401-4912-15L  Multivariate Extreme Value Theory and Max-Stable Processes

Semester Spring Semester 2015
Lecturers E. Koch
Periodicity non-recurring course
Language of instruction English


Abstract This course provides an introduction into the multi-dimensional and infinite-dimensional theories of extremes. This is done both from a probabilistic as well as a statistical point of view.
Objective For the modeling of many types of risks (as environmental ones), the univariate theory of extremes is insufficient since it does not allow to account for the dependence between different variables or different locations. In this course, students learn some theoretical concepts and practical tools about the dependence of extremes of different variables or
of the same variable but at different sites (multivariate setting). The case of an infinite number of locations (continuous setting) i.e. the spatial extremes context, is also considered. The course provides the main probabilistic results as well as some modelling and data-analysis methods. Concrete examples are developed.
Content Introduction and preliminaries:
- Introduction to extreme events;
- Motivation about the multivariate and the spatial setting;
- Preliminaries about point processes;
- Univariate extreme value theory: Main probabilistic results i.e. the Fisher-Tippett Theorem and the Pickhands-Balkema-de Haan Theorem;

Multivariate setting:
- Max-stable distributions;
- Different representations of the multivariate extreme value distribution;
- Link with extreme value copulas;
- Exponent measure and spectral measure;
- Parametric families and inference;
- Asymptotic dependence and independence;
- Multivariate maximum domain of attraction;

Infinite-variate setting i.e. spatial extremes:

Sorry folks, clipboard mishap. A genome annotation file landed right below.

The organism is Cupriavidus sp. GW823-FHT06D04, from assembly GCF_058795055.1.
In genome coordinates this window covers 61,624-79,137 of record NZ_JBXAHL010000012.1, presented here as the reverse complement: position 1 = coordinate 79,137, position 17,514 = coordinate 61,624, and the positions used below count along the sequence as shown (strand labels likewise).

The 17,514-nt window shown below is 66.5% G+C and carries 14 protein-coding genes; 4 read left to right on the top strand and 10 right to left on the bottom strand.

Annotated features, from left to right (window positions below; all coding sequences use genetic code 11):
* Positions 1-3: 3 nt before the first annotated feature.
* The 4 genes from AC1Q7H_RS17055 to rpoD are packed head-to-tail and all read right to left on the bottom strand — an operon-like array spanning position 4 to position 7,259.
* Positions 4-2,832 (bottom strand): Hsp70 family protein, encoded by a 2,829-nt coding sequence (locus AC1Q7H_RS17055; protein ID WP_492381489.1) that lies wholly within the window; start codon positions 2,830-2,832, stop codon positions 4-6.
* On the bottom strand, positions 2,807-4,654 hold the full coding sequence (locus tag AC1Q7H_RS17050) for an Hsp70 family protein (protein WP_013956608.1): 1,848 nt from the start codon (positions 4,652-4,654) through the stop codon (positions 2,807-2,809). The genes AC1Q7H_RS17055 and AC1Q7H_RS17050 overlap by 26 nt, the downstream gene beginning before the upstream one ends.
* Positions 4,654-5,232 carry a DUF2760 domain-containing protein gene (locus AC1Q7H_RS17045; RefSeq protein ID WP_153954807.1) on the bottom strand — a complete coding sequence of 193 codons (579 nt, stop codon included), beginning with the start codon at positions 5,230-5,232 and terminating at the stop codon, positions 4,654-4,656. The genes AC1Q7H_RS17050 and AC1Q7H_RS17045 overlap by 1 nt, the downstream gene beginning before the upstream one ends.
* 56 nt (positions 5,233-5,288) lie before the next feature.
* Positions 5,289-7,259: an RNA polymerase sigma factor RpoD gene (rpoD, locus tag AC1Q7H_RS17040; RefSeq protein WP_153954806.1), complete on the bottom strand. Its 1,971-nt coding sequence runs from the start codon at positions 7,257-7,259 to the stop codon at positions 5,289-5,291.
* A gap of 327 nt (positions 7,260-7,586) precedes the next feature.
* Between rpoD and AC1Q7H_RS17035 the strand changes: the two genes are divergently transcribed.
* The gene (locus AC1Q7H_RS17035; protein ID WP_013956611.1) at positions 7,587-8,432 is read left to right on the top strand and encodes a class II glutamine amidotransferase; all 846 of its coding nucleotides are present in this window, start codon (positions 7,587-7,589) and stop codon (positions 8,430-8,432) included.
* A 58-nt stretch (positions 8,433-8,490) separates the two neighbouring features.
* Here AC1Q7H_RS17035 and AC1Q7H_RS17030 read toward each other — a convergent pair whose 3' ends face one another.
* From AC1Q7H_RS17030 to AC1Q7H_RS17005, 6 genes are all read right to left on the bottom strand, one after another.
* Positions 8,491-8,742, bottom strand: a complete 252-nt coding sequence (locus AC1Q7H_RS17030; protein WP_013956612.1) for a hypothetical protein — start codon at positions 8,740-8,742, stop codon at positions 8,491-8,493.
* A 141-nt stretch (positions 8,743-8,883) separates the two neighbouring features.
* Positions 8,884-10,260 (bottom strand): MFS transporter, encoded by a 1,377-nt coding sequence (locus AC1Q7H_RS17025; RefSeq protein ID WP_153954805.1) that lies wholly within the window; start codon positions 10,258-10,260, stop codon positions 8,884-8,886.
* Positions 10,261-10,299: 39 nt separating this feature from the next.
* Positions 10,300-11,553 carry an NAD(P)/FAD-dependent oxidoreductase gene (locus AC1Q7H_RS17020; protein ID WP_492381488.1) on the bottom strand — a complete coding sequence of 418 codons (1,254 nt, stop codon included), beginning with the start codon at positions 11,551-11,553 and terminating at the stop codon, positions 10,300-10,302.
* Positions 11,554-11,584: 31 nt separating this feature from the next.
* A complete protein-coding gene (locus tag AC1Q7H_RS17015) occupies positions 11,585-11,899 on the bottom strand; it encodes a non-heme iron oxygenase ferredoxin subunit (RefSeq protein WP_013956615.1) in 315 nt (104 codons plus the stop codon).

- Definition of max-stable processes;
- Spectral representation of max-stable processes and parametric models;
- Inference methods for max-stable models;
- Some applications to environmental risk analysis.
Literature Books:
1. S.G. Coles (2001) An Introduction to Statistical Modeling of Extreme Values.
Springer;
2. J. Beirlant, Y. Goegebeur, J. Segers and J.L. Teugels (2004) Statistics of Extremes:
Theory and Applications, Wiley.
3. P. Embrechts, C. Klueppelberg and T. Mikosch (1997) Modelling Extremal
Events for Insurance and Finance. Springer.
4. L. de Haan and A. Ferreira (2006) Extreme Value Theory. An Introduction.
Springer.
5. S.I. Resnick (1987) Extreme Values, Regular Variation, and Point Processes.
Springer.

Papers:
1. L. de Haan (1984) A spectral representation for max-stable processes. The
Annals of Probability, 12(4):1194-1204.
2. S.A. Padoan, M. Ribatet and S.A. Sisson (2010). Likelihood-based inference
for max-stable processes. Journal of the American Statistical Association,
105(489):263-277.
3. J. Pickands (1981). Multivariate extreme value distributions. In Proceedings
43rd Session International Statistical Institute, 2:859-878.
4. M. Schlather (2002) Models for stationary max-stable random fields. Extremes,
5(1):33-44.
5. R.L. Smith (1990). Max-stable processes and spatial extremes. Unpublished
manuscript, University of North Carolina.